A recent decision handed down by the Supreme Court of Western Australian has highlighted the weak findings in the qualification of directors, creditors and companies’ solvency in the absence of evidence.

In the matter of Barboutis v The Kart Centre Pty Ltd [No 2] [2020] WASCA 41, the Supreme Court of Western Australia considered the deadlock in the management of affairs of a Company and the solvency of a company, looking to the official status of a director and payments made to the company.

Background

The facts of the case revolve around the management of the affairs of The Kart Centre Pty Ltd (the Company). Mr Colin Barboutis and Mr Andrew Freeman formed the Company, The Kart Centre Pty Ltd, which was incorporated in September 2016.

On incorporation, the directors of the Company were Mr Freeman and Mr Barboutis’s son, Nicholas Barboutis, however a form lodged to the ASIC shortly afterwards recorded that Mr Barboutis had replaced Nicholas Barboutis’s position as director. The initial shareholders of the Company were Bullsbrook (associated with Mr Barboutis) and Rilyla (associated with Mr Freeman).

Eventually the relationship between Mr Barboutis and Mr Freeman broke down and there were disputes of various amounts and contributions paid to the Company.

In 2016, Bullsbrook and Rilyla entered into a Share Sale Agreement, whereby Rilyla agreed to purchase all of Bullsbrook’s shares in the Company. Bullsbrook issued a letter of demand for an amount said to be an outstanding loan amount due by the Company to Bullsbrook. The Company did not pay the amount claimed.

On 5 April 2019 the appellants made an application for the Company to be wound up on the ground of insolvency or alternatively, on the ground that it was just and equitable to wind-up the Company on the proposition that there was a deadlock in the management of the affairs of the Company. The appellants had standing to seek an order on the grounds that (a) Mr Barboutis was a director of the Company and that (b) Bullsbrook was a creditor of the Company.

Valid appointment as a director

There was no written evidence to suggest the resignation of Nicholas Barboutis as a director, and the subsequent appointment of Mr Barboutis as a director, except for the registered change in the ASIC records. The Courts emphasised s 1274B(2) of the Corporations Act which provides that ASIC records are admissible as prima facie evidence in the absence of evidence to the contrary. The appellants failed to provide any evidence such as a signed letter of resignation, notice of resignation, signed and written consent to act as a director and records of appointment.

The Court found that the absence of relevant documents constituted evidence to the contrary, thus the appellants could not rely on the ASIC records. In addition to the absence of evidentiary support by the appellants, their submissions that Nicholas Barboutis had resigned to be a director and that Mr Barboutis had been validly appointed as a director were dismissed, consistent with the master of the previous court’s findings.

Bullsbrook as a creditor and debt due and payable

The issue of whether Bullsbrook was a creditor with a debt owed by the Company depended on the characterisation of the funds paid by Bullsbrook as a loan or a capital contribution.

The evidence supported Bullsbrook’s contributions being made and received as a loan. Despite Mr Freeman’s evidence disputing the character of the contributions as a form of capital, he signed off on the Company’s financial statements which recorded the contributions as a loan, thereby unequivocally accepting the Company’s financial position. The terminology used of the funds received as a ‘capital asset’ in the broader sense is not determinative of the proper legal characterisation of the transaction.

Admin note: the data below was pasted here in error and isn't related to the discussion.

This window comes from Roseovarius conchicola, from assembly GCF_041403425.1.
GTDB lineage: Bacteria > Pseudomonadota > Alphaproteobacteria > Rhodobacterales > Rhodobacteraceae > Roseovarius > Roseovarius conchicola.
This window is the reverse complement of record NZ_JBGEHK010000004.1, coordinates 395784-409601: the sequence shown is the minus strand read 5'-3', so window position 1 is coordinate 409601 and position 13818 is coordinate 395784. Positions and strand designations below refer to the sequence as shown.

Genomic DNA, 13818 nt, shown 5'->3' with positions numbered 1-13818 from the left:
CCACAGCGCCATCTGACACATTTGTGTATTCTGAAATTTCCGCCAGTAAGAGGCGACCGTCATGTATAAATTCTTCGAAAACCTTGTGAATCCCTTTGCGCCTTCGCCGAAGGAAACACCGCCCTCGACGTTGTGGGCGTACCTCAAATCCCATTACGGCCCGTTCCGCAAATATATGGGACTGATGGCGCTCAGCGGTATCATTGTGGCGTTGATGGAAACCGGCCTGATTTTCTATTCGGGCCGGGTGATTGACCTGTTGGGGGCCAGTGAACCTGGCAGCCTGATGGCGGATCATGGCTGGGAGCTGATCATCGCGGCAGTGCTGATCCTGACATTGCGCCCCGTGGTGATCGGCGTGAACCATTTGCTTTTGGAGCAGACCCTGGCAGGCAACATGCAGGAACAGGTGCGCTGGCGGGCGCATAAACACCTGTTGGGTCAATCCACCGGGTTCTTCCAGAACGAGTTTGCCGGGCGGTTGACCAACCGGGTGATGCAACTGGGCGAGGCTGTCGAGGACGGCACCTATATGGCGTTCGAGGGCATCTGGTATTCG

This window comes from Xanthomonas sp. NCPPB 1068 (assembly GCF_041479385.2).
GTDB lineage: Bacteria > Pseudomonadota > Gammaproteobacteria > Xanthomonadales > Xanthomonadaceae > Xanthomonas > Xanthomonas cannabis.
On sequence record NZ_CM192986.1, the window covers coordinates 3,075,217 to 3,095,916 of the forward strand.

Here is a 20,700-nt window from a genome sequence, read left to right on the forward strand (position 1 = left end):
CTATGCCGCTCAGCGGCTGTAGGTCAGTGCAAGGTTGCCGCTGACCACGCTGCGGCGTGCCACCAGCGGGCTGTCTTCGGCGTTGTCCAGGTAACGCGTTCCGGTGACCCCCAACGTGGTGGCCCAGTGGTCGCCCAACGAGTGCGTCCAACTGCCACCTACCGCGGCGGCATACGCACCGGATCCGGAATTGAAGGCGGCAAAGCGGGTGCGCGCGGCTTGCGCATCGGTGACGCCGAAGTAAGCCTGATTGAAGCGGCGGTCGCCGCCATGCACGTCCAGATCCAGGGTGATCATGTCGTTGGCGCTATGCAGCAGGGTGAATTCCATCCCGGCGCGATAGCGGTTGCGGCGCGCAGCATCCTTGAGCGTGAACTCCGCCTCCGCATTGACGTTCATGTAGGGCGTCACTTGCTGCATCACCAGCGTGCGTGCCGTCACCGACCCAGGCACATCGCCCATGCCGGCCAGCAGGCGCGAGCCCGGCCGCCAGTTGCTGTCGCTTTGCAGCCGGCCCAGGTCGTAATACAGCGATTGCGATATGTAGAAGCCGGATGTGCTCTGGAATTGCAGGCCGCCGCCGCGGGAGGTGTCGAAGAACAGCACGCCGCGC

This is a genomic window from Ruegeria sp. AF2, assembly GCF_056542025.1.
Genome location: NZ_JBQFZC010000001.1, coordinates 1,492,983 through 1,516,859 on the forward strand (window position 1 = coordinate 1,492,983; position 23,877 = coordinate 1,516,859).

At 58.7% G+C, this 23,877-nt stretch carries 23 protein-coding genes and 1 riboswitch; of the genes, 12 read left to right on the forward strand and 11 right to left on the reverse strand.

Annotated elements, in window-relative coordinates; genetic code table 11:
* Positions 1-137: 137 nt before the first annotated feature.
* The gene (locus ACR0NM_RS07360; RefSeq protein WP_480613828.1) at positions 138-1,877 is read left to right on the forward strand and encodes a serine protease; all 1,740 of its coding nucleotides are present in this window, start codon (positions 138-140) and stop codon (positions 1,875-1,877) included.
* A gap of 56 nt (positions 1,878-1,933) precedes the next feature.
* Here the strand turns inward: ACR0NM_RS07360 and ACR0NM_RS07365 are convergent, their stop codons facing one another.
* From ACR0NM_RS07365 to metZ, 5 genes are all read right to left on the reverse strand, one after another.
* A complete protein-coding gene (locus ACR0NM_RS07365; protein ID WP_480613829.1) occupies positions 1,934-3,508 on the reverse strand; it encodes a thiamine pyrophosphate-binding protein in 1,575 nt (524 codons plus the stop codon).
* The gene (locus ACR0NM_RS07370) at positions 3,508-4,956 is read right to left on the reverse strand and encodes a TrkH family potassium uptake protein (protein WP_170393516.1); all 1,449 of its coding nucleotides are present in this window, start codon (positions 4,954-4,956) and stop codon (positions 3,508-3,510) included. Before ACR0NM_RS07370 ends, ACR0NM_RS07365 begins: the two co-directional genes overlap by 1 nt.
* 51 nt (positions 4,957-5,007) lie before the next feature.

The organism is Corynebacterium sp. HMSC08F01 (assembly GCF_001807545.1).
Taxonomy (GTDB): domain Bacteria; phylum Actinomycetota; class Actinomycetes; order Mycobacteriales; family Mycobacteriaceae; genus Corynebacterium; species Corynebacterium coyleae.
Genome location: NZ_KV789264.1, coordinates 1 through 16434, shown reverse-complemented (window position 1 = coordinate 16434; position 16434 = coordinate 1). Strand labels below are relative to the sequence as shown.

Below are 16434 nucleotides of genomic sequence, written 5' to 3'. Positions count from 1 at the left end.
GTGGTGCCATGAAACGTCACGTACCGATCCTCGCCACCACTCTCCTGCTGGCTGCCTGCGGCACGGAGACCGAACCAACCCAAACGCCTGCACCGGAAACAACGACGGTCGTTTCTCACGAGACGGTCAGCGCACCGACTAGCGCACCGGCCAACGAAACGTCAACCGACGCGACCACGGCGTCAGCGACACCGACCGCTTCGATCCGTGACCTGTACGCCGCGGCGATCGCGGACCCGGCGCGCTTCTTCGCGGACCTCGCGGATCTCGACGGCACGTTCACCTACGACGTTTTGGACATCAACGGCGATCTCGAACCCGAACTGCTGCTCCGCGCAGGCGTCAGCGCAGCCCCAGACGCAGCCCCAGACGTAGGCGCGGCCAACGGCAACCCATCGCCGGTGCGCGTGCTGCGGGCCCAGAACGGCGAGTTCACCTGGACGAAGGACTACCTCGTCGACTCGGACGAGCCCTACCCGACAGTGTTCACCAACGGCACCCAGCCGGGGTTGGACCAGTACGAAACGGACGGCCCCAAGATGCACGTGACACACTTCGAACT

Therefore, the Court upheld the ground of appeal finding that Bullsbrook was a creditor of the Company.

The appellants did not however establish that Bullsbrook’s loan to the Company was repayable on demand and presently due and payable, thus the winding-up application was to proceed.

Solvency of the Company

The appellant’s argued that the Company’s insolvency was dependent on the contention that the Company was unable to pay the Bullsbrook loan. Since the debt could not be established as due and payable, this was a weak case. There was no further detailed examination by the appellants of the Company’s financial position (i.e. projected cash flows or aged creditor analyses). In conclusion, having assessed the Company’s available assets and financial position, the Company was not found to be insolvent.

Wound up on just and equitable grounds

The order of winding up on just and equitable grounds considered the question of whether or not there a deadlock in the management of the affairs of the Company. This was dismissed upon the failed contention that Mr Barboutis was a director of the Company. Mr Freeman’s decisions for the Company without the knowledge, consent or approval of Mr Barboutis as co-director, were not sufficient as he was not a director of the Company.

Since that ground of appeal failed, so too must the winding up on just and equitable grounds.

Decision

The appeal was dismissed and the parties were to be heard on costs.

Takeaways

It is extremely important to have evidence such as letters of intention, written consent and financial statements, to support assertions of changes in directorship and the status of payments by creditors. Even the use of terminology is not enough for a payment to be characterised in a particular way, as it is the actual intention and subsequent handling of the payments that will characterise their status.